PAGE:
Applying to college is scary. Young people carry into the process all kinds of fears that can paralyze them, making it difficult to make good decisions and following through. In this post, Brennan Barnard looks at why it is so difficult applying to college and suggests how young people can get beyond their fears. Barnard is director of college counseling at the Derryfield School, a private college preparatory day school for grades 6-12 in Manchester, N.H.
By Brennan Barnard
I look out at dozens of high school seniors, geared for greatness but paralyzed by panic. Onscreen, the Common Application flickers, the immediate source of their torment. The questions there are simple enough: What courses are you taking? What are your activities? Do you have any siblings? But another set of questions, far darker and more terrifying loom in their minds:
“Am I good enough?”
“Will I be successful?”
“Can I measure up?”
“Will I let them down?”
“What am I missing?”
“Will I make the right decision?”
“How can I be happy?”
“Will they approve?”
“Can I do it?”
I have gathered the seniors together before classes to set a game plan for college admission. The palpable paranoia has rendered them speechless, only words of worry emerging in their limited responses.
As a “coach,” the health and success of these young people comes first, but to extend the metaphor, I really have to ask, what is the game we are playing and what would winning it even mean? There will be ups and downs, goals met and goals missed, but my hope for each of them is that they find their voice and confidently share it with college admission offices. The goal is to apply to schools that will honor their ambitions, dreams and unique strengths.
Many students, however, seem to be gagging on anxiety, inert in the face of fear and stifled by the threat of failure.
There can be no doubt: we are educating in an age of fear. In his 1933 inaugural address, Franklin D. Roosevelt famously declared his belief that “the only thing we have to fear is fear itself—nameless, unreasoning, unjustified terror which paralyzes needed efforts to convert retreat into advance.” Here are some of today’s pervasive terrors:
Fear of the unknown
Fear of economic ruin
Fear of anger
Fear of shame
Fear of our own weakness
Fear that we are not enough
Fear of abandonment
Fear that we do not matter
Fear of disapproval
Fear of our own potential
Fear that we will not belong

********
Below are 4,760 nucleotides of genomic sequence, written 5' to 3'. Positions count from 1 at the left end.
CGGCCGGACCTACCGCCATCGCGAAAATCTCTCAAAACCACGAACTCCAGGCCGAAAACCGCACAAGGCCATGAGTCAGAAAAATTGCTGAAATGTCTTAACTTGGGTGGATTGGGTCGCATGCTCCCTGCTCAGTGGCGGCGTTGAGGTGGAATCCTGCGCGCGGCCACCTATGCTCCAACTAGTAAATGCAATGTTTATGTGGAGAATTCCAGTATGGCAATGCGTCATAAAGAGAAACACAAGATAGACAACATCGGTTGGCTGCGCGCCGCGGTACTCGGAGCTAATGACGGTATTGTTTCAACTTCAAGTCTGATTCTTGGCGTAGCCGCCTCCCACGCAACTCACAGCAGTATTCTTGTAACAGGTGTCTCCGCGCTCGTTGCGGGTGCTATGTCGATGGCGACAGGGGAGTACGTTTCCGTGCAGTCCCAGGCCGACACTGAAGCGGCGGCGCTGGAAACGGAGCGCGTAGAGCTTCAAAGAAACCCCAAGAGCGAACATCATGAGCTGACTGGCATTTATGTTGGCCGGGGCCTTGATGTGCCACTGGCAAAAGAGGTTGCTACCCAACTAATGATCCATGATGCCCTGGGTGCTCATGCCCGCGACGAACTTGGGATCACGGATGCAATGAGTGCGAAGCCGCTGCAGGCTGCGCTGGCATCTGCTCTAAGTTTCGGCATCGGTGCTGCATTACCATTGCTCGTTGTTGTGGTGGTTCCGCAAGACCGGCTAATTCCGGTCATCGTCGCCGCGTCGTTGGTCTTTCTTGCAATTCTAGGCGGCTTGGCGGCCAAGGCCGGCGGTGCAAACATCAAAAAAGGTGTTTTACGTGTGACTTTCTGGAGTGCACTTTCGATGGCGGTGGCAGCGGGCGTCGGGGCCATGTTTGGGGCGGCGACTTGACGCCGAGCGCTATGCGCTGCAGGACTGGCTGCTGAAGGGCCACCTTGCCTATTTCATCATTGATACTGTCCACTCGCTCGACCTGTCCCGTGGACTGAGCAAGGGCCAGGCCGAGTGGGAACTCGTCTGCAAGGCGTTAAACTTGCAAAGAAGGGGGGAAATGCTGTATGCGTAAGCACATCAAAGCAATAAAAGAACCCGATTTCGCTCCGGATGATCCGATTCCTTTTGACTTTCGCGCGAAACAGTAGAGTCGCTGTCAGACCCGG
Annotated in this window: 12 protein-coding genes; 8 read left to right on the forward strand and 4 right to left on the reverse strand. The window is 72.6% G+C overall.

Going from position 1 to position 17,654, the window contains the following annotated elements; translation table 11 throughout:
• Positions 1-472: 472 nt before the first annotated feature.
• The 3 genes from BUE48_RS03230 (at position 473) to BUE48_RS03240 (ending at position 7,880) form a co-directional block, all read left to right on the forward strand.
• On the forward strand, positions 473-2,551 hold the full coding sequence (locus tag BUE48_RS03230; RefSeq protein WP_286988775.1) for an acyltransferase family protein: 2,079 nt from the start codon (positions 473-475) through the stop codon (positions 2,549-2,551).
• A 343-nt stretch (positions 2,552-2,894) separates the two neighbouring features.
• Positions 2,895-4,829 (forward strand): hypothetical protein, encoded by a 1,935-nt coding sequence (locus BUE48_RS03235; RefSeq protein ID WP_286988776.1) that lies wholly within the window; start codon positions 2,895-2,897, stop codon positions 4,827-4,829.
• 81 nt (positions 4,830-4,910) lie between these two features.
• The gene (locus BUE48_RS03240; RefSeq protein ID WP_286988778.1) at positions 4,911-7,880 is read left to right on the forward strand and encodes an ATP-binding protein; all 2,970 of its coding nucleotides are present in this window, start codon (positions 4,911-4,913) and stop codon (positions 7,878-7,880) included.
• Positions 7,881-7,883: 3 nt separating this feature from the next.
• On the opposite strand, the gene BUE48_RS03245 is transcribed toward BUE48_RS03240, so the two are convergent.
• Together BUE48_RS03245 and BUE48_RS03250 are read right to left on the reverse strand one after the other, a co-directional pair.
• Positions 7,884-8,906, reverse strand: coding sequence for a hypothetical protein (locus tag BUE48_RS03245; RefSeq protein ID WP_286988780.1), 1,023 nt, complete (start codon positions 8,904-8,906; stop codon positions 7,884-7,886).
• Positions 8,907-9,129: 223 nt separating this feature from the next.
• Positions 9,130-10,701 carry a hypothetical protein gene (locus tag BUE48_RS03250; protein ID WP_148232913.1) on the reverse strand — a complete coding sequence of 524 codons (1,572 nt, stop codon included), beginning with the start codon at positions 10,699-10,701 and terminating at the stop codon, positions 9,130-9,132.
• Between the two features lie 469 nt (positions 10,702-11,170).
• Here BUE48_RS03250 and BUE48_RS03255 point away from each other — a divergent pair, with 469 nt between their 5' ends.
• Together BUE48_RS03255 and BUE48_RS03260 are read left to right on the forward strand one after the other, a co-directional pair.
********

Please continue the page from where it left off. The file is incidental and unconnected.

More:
Fear of violence
Fear of discomfort
Fear of vulnerability
Fear of failure
Fear that we will somehow fail our children
Fear of terror
Fear in classrooms and hallways undermines the very skills educators seek to develop in students. It debilitates discussion, crushes creativity and reviles risk. We want students to think outside the box, engage in dialogue and challenge themselves and classmates in unique ways. Increasingly schools are embracing “makers’ spaces,” “innovation labs” and leadership initiatives as pedagogically appropriate paradigms for intellectual and personal growth. Meanwhile student progress is stunted by an inability to countenance mistakes or embrace uncertainty.
The trifecta of parental pressure, future fixation and the mania of the media in their daily lives seem to have striped teenagers of joy and exploration in their high school years. Instead they fumble in fear, unable to connect with an authentic voice and a sense of self or hope—simply they do not want to fail. Paradoxically, this reality makes a certain kind of failure inevitable.
As Roosevelt suggested, we need to “convert retreat into advance.” It is unacceptable to allow young people at the edge of opportunity to be paralyzed by fear. We must help them name their discomfort and articulate their identity—encourage them to express their “why?” With this purpose in mind, the following are questions that I plan to ask each of my seniors as they approach the college search this fall:
Who are you?
What do you love?
How do you learn?
What drives you?
What brings you joy?
How do you show concern for others?
What are you afraid of?
What does success mean in four months, four years, forty years?
How do you stay mindful in the moment?
What is your outlet?
Will students be able to respond to all of these inquiries? Unlikely, but then again neither could I. The important part is posing the question and allowing the judgment-free space to explore answers. We must let them fumble and fail. This is true fear-free education. In fact, we could all benefit from considering and openly sharing our responses, as this dialogue would lead to healthier more peaceful communities.
As we wrap up our college meeting, I invite students to shout out their fears and the answers are sundry but sincere. The calling out is cathartic and it is comforting to hear classmates with the same concerns. Filing out of the room, some of the weight seems to have lifted and there is life in their eyes. Outside opportunity awaits as the fear abates.